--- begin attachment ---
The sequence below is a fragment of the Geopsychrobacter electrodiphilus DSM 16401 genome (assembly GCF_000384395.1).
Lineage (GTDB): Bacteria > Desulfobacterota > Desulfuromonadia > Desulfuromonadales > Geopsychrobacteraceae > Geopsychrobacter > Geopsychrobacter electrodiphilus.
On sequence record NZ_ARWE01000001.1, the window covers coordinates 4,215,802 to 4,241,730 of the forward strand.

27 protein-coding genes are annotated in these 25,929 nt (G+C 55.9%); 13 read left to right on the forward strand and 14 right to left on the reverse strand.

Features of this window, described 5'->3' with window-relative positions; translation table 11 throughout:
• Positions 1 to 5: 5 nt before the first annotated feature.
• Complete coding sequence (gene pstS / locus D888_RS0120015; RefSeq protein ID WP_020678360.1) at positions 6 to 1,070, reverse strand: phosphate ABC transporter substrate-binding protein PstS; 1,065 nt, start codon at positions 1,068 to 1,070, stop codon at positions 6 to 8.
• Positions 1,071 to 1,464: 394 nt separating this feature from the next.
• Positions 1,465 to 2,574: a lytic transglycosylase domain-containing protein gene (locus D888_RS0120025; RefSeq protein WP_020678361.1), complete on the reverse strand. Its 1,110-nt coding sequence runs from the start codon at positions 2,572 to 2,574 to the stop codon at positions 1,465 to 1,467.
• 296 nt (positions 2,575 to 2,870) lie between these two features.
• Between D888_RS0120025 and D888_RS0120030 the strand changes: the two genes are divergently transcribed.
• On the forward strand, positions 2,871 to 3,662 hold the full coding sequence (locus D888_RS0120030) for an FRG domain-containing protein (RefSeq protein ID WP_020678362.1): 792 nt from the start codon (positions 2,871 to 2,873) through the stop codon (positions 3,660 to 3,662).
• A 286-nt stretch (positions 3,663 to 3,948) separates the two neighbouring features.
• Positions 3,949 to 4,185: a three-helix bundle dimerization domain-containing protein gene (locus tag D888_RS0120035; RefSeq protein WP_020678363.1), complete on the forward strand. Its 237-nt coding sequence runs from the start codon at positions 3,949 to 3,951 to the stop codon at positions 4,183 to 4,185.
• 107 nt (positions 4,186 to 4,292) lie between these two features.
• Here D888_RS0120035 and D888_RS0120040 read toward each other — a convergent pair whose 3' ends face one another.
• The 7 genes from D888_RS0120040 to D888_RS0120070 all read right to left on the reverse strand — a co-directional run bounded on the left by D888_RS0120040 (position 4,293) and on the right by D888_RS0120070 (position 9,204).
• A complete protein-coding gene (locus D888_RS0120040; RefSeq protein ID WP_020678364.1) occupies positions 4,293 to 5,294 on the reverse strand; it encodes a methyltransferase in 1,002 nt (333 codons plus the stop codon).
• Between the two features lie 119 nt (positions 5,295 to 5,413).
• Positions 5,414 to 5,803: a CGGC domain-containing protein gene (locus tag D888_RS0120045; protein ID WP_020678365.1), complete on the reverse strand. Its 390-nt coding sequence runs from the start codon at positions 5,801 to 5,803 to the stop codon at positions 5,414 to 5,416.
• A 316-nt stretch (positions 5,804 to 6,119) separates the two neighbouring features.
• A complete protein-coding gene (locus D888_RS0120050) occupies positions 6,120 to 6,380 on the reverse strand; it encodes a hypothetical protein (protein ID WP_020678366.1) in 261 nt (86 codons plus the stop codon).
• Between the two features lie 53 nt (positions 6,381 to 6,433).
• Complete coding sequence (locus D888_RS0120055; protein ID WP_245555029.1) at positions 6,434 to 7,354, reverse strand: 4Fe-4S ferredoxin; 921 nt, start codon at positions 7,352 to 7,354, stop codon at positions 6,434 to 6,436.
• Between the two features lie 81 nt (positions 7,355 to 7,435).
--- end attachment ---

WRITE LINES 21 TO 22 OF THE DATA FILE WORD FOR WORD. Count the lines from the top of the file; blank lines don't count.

• A 316-nt stretch (positions 5,804 to 6,119) separates the two neighbouring features.
• A complete protein-coding gene (locus D888_RS0120050) occupies positions 6,120 to 6,380 on the reverse strand; it encodes a hypothetical protein (protein ID WP_020678366.1) in 261 nt (86 codons plus the stop codon).